How to: Write Tasting Notes

It turns out that my rant about whisky scores last Monday was quite well received. Thanks to all who read it and for all the kind comments!

Considering this, I thought I would follow that article with something that seems to dissuade many a new whisky drinker from writing a blog or speaking up at a whisky tasting.

Today, I’m going to be chatting about tasting notes.

I love almost all aspects of whisky, those aspects I don’t care for are mainly confined to the marketing and sales region. But, when talking about the whisky itself, the history, the production, the maturation, tasting, I love them all. When writing about a whisky deep diving into its history is fascinating, but it’s tasting notes that are a source of immense enjoyment.

Tasting notes are personal – and often deeply so. One of the reasons for this is Olfactory Memory. Buckle up, we’re gonna talk science. The doors have been locked.

What is Olfactory Memory?

When you smell something, that scent travels up your nose and into your olfactory bulbs which adapts that into what is readable by the brain. From there, brain cells carry the information to the amygdala (where all emotions are processed) and spreads to the hippocampus which is responsible for long term memory. So, when you nose something, the amygdala and hippocampus file that information, both the smell and the surrounding memory, and that memory is withdrawn when you next encounter that scent – kind of like a sensory filing cabinet.

What does this mean?

It means that our sense of smell is incredibly closely tied to the associated memories of that smell (on a side note studies have shown that these olfactory memories are highly resistant to forgetting and stay with us for most of our lives). As each person grows up under different circumstances and as we all have different experiences, the scents and flavours we know and the memories associated with them are deeply different and personal to each person.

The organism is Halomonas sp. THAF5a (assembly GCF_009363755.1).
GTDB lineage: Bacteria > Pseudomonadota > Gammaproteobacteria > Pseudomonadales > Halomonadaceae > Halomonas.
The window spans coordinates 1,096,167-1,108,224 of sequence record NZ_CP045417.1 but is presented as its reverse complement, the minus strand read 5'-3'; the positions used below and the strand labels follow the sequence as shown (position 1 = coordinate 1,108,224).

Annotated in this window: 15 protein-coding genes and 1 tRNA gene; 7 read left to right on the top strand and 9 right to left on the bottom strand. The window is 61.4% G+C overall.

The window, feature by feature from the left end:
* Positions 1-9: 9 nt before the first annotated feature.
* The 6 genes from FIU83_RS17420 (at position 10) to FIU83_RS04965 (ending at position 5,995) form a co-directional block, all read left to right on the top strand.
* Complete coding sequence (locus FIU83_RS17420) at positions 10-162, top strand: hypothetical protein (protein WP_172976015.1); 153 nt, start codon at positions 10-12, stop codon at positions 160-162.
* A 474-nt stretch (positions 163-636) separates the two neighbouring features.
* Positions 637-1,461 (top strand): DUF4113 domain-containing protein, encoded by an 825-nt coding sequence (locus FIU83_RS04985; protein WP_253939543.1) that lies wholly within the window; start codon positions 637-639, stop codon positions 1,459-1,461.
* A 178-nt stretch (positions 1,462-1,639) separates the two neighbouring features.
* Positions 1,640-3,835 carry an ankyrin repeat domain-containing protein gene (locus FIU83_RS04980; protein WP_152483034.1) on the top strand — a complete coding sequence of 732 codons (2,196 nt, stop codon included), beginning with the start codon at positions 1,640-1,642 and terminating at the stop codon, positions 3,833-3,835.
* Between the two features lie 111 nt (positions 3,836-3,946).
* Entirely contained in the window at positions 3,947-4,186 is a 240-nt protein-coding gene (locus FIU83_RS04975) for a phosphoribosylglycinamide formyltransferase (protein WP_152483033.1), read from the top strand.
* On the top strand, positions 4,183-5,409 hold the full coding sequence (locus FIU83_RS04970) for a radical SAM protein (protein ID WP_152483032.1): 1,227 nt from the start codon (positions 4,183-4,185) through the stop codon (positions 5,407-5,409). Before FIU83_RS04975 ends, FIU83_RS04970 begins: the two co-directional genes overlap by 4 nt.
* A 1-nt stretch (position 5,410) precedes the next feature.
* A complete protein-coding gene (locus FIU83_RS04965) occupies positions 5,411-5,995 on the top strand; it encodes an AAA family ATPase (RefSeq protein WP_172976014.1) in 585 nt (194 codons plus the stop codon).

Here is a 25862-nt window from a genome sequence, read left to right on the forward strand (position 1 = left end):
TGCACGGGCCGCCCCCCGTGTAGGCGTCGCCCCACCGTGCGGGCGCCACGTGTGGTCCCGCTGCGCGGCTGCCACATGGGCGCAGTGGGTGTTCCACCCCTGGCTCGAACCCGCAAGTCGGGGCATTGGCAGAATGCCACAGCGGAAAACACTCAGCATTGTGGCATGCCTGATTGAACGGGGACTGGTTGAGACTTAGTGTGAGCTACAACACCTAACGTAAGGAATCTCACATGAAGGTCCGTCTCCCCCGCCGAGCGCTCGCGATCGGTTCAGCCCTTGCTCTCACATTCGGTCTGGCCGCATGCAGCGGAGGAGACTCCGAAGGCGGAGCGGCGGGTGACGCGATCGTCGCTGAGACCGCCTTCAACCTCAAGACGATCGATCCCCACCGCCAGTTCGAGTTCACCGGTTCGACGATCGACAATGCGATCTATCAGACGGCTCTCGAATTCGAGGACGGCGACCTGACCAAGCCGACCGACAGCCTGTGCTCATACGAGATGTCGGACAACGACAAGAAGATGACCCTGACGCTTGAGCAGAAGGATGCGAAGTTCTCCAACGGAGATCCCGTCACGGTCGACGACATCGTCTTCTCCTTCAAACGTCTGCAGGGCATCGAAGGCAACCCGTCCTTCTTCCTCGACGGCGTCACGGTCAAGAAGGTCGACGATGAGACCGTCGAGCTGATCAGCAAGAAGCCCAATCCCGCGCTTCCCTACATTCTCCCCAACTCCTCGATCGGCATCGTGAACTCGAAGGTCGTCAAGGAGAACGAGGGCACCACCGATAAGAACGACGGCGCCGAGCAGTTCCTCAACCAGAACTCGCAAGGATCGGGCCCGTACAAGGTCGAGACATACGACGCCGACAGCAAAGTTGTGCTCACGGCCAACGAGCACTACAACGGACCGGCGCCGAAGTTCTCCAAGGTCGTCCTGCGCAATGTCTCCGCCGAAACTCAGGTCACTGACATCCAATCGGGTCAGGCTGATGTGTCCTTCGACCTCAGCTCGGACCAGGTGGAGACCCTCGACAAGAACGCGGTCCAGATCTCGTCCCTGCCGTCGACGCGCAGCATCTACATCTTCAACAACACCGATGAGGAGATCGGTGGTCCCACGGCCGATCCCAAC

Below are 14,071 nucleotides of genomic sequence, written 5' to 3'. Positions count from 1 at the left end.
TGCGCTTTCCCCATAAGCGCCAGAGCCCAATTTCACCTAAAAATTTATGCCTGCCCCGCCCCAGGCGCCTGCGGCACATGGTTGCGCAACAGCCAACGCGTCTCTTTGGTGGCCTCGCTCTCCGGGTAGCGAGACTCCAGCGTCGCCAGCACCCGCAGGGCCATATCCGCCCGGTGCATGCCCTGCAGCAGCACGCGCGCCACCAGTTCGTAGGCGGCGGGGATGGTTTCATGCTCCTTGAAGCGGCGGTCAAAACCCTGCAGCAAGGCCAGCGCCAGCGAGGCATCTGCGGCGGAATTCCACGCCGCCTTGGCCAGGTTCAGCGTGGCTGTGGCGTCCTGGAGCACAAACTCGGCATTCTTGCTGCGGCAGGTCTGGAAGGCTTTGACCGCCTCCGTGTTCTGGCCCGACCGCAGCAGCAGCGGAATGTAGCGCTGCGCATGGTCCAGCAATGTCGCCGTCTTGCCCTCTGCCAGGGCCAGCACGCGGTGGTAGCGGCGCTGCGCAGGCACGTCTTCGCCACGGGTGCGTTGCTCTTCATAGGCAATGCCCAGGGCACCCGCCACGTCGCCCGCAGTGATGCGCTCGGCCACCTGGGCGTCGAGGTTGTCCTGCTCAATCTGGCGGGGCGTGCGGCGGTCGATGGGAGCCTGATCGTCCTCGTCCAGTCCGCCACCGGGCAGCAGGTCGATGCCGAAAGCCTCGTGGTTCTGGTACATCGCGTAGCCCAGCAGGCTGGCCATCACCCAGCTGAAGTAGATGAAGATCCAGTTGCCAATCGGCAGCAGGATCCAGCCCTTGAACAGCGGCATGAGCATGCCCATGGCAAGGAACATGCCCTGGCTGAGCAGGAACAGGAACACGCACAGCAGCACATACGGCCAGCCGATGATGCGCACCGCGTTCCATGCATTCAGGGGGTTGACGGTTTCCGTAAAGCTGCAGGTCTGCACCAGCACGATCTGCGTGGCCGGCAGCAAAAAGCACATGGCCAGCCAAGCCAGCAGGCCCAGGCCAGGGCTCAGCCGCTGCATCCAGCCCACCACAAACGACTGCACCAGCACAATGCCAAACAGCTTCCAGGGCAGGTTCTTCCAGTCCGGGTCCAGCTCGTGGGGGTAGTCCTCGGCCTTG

So, why the hell am I talking about this in an article about tasting notes?

Because this is what we need to remember when reading and writing tasting notes. Generally, if you read something that is short form and limited to half a dozen notes, we can agree on these notes. The longer the notes get, the more personal they become and the further removed they are from someone else’s specific circumstances, olfactory memory and understanding.

It’s why you tend to see short form notes looking very similar across multiple platforms, we can all agree this smells like a citrus fruits – bring on the next whisky. No one is plagiarising, it’s just on the surface level that smell is generally the same for everyone whether the fruit be an orange, a lemon or a grapefruit. They’re all citrus fruits.

Here’s golden rule number one:


*Unless you find yourself being a sexual deviant. That’s just not on.